The Thames is the longest river in England. It rises in the Cotswold hills and meanders through Oxford, Reading and London before finding its way into the North Sea in a broad sweep of estuary between Essex and Kent.
It is also the country's most important river, historically and economically. For centuries, cargo from all over the world has landed on its docks. It was forded by the Romans; painted by Canaletto, and inspired no end of poets.
Today, tangible aspects of the Thames - from the quality of its water to its wildlife, from artefacts found on the shore to new uses for old warehouses, are filtering into the curriculum. This is thanks to an abundance of educational centres and museums along its banks, from downstream of the City to rural upper reaches. And as the Millennium Exhibition is set to become a reality beside the Thames at Greenwich, focus on the river as an educational resource will swell.
The Thames Explorer Trust has published A Guide to Education and The Thames, which introduces areas for potential study, based on the river where prehistoric people settled on the banks, and which today has to be protected as an ecological corridor with a network of tributaries.
The trust was set up in 1990 to promote awareness of the Thames, and to increase access to the river. Its guide has sections on ideas for Thames studies, introductions to the foreshore, boat trips, residential visits and educational materials. It also suggests other linked organisations and places to visit, from obvious sources of information such as the National Maritime Museum and the Museum of Reading - to the lesser known Thames Police Museum and projects including the River Thames Boat Project at Richmond, with its 85ft Dutch barge.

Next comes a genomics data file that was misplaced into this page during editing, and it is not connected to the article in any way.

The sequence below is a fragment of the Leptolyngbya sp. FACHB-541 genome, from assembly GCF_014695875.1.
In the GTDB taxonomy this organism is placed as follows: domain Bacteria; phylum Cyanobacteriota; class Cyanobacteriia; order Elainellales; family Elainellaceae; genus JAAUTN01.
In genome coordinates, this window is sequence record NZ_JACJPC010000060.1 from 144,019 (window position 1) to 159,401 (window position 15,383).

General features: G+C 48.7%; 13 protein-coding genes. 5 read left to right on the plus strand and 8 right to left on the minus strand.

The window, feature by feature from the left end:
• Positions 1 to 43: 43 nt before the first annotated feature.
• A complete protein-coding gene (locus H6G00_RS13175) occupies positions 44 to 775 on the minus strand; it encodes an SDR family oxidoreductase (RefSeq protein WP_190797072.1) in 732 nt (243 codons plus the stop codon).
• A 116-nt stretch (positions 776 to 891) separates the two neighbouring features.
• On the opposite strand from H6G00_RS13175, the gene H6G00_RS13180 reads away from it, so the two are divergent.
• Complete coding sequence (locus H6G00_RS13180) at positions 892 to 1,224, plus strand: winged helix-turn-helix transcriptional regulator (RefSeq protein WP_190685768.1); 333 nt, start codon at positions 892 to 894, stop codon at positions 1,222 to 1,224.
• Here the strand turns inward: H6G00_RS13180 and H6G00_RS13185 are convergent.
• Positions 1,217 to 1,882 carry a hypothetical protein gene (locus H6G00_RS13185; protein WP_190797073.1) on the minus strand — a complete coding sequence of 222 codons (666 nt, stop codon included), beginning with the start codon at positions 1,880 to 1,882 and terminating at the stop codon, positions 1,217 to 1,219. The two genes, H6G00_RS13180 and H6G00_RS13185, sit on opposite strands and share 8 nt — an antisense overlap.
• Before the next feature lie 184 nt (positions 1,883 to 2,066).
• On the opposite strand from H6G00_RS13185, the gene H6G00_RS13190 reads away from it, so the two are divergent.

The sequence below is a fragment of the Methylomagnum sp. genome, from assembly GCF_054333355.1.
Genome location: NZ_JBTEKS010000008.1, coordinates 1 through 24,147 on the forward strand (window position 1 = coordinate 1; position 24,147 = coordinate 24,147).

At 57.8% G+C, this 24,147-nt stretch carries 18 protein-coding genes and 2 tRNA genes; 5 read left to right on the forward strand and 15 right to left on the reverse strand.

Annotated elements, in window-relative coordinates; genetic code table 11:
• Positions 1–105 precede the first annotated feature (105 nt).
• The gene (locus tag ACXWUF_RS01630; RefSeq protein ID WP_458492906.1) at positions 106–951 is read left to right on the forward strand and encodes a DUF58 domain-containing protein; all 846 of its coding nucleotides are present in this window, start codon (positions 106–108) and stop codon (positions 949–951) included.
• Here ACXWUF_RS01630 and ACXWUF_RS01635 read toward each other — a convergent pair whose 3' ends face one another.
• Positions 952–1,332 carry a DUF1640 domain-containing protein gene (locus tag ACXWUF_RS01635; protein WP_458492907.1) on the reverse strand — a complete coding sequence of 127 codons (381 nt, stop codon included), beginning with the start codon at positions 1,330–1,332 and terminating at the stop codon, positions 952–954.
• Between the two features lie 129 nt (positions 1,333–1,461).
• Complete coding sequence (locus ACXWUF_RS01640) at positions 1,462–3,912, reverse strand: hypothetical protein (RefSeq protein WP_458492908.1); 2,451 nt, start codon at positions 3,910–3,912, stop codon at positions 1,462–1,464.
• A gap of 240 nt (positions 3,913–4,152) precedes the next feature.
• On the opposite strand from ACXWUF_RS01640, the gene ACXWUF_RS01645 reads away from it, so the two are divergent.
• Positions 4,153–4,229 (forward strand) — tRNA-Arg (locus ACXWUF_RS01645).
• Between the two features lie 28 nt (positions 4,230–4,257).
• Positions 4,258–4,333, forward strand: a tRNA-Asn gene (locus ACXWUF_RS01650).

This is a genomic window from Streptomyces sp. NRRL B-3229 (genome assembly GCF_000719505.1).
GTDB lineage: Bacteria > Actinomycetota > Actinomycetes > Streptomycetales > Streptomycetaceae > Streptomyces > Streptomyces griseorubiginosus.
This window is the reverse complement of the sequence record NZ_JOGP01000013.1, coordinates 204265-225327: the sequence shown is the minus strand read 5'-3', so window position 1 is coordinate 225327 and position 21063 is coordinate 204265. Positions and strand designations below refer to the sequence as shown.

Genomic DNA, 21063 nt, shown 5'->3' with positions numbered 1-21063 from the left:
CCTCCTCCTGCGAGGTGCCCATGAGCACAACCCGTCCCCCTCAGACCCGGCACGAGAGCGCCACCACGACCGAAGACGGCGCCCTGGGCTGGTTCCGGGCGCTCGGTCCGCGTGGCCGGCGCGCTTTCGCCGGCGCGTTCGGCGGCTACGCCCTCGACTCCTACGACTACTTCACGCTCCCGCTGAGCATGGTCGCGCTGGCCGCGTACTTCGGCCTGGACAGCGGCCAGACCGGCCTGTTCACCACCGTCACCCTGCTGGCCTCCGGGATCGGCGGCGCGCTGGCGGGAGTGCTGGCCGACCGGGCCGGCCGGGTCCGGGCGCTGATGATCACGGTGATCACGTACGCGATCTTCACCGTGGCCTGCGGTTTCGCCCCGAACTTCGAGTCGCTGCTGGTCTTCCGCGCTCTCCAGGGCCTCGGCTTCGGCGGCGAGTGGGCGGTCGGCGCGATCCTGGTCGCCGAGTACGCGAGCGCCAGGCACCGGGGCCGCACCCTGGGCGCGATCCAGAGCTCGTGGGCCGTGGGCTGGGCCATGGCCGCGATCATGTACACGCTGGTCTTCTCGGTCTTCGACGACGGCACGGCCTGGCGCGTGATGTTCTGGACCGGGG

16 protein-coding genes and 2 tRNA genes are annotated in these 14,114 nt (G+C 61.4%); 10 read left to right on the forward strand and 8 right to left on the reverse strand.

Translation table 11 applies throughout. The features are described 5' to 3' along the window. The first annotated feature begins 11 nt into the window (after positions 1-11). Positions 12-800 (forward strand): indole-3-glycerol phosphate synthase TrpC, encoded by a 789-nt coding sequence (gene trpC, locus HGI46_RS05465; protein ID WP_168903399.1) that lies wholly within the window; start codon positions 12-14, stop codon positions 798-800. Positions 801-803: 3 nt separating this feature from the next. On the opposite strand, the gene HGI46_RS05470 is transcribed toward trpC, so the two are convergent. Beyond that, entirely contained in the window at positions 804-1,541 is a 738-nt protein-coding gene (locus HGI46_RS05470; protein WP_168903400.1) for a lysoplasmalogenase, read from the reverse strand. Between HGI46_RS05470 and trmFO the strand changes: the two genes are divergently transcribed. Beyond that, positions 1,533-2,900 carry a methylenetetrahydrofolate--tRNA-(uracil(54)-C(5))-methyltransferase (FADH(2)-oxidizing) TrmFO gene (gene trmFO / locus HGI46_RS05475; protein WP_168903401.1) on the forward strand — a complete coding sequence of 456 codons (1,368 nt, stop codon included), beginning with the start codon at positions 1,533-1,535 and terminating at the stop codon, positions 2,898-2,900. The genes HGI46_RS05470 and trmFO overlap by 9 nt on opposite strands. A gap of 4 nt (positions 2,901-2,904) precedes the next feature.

The guide has been prepared by an exceptional enthusiast, Alison Taylor, who is the trust education officer. Mrs Taylor, a qualified teacher, lives appropriately on a 75-foot former Humber River barge, which used to transport coal. Thanks to the London borough of Hounslow, a new single-storey building by the river - The Pier House - has become the trust's homebase, providing a full programme of teacher training and the publication of educational materials.
Alison Taylor's determination to introduce children to the river - "Did you know that 80 per cent of London's water comes from The Thames?" - has led to the trust developing as an educational, information and resource centre, with a consultancy arm used by boroughs which are keen to develop educational resources.
The Pier House - the first study centre relating to the Thames - has a large classroom with exhibitions, and additional space where small vessels such as dinghies and coracles can be restored and constructed. "We see ourselves as a regional resource for the Thames Basin, but our name is spreading. We even had a query from Japan," says Alison, whose own field trips on the waterfront tease out children's attitudes to the river. What do they think of the river at low tide for example; do they appreciate the wildlife, and what about noise on this highway?
Trips from the field study centre can include excursions from Hampton to Hammersmith, visits to a boat builder's yard in Richmond, and to nearby organisations. Not far away is the Crane Park Project, which centres on the River Crane, a tributary of the Thames. A short drive away is Kew Bridge Steam Museum, which tells the story of 2,000 years of London's water supply, in a Victorian pumping station with the world's largest collection of steam-powered water supply pumping engines (including the oldest workable waterworks beam engine designed by James Watt in 1820).
The Thames Explorer Trust's wide database of contacts has spawned the Thames Education Network, which links organisations interested in the educational potential of the river and which has members from Oxford in the west, to Havering in the east - providing a kind of linear "national park" to explore the waterway. This network can be used by teachers to discover facilities from education packs to accommodation.
A major flood alleviation scheme - less well known than the Thames Barrier - is underway down the river for Maidenhead, Windsor and Eton. It is run by the new, statutory Environment Agency in the wake of a public inquiry which underlined that preventive measures are essential to prevent the kind of flood levels suffered in 1947, which would devastate roads, railways and services, damage about 5,500 properties, affect 12,500 people and cost an estimated Pounds 40 million.